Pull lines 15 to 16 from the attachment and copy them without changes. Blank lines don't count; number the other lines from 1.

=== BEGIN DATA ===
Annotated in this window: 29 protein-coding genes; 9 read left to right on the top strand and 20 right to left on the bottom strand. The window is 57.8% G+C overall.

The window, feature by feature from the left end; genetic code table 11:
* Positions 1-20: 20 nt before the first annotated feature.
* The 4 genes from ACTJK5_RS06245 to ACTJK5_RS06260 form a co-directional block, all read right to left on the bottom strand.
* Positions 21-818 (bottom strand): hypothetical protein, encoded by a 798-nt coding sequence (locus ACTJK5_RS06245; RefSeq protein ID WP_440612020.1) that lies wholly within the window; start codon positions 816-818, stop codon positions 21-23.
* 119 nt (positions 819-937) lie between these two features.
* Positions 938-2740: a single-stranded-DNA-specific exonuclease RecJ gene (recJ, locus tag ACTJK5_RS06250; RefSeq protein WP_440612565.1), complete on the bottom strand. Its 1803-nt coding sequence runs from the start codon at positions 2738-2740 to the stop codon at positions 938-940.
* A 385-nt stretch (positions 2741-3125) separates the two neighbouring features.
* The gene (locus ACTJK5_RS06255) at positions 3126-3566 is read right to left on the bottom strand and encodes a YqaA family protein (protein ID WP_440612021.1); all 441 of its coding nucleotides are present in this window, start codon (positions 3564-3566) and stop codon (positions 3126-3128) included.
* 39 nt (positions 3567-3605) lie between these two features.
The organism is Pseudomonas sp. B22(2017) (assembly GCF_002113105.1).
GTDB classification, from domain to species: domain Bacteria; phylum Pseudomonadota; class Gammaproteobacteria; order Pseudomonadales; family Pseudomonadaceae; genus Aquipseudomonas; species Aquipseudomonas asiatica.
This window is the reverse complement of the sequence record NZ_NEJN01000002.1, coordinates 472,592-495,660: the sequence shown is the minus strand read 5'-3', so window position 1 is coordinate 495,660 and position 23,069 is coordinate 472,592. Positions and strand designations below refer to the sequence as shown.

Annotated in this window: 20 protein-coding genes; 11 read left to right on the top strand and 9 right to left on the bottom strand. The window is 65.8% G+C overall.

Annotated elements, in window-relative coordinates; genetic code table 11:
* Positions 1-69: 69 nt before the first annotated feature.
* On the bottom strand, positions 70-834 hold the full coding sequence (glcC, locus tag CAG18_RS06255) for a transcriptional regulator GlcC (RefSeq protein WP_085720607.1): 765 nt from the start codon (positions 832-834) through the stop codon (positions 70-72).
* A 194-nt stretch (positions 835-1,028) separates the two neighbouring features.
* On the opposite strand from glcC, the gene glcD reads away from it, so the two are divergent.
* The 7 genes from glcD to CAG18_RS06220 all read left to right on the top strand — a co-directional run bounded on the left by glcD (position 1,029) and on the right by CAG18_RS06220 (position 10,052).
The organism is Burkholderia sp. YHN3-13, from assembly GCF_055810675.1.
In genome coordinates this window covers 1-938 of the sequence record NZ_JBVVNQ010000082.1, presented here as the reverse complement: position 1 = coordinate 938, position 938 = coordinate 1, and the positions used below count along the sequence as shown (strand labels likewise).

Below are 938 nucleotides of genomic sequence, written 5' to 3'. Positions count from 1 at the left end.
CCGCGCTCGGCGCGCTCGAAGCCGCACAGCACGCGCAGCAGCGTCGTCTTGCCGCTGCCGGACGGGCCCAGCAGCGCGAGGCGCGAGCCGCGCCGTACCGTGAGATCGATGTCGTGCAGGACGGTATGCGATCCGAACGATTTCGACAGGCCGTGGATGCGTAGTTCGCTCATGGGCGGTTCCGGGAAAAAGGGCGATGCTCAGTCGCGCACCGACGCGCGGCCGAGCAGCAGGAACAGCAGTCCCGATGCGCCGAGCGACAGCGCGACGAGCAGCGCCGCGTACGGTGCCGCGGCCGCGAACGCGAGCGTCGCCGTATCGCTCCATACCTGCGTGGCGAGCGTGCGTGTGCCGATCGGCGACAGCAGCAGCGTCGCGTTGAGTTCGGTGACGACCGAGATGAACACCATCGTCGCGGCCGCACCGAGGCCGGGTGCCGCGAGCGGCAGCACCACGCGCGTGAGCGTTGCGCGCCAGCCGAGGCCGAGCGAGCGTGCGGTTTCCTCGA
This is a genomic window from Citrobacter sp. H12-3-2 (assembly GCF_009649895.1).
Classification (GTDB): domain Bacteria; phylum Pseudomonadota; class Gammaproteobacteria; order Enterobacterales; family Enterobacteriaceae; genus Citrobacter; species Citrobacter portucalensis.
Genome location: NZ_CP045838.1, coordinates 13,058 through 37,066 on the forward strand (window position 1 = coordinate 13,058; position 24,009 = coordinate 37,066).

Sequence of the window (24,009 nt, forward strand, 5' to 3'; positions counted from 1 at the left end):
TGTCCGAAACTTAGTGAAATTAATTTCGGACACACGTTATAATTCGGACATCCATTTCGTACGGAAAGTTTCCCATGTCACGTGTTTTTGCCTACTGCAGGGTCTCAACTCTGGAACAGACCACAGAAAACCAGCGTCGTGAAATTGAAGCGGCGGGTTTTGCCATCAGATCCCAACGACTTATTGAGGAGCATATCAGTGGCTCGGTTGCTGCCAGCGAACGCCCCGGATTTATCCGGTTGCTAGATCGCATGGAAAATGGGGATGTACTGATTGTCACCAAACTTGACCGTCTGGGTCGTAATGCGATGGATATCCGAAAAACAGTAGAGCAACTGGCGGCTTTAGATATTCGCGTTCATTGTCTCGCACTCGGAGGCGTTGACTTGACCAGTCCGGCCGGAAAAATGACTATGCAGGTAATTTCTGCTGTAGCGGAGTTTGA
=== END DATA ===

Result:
Annotated elements, in window-relative coordinates; genetic code table 11:
* Positions 1-69: 69 nt before the first annotated feature.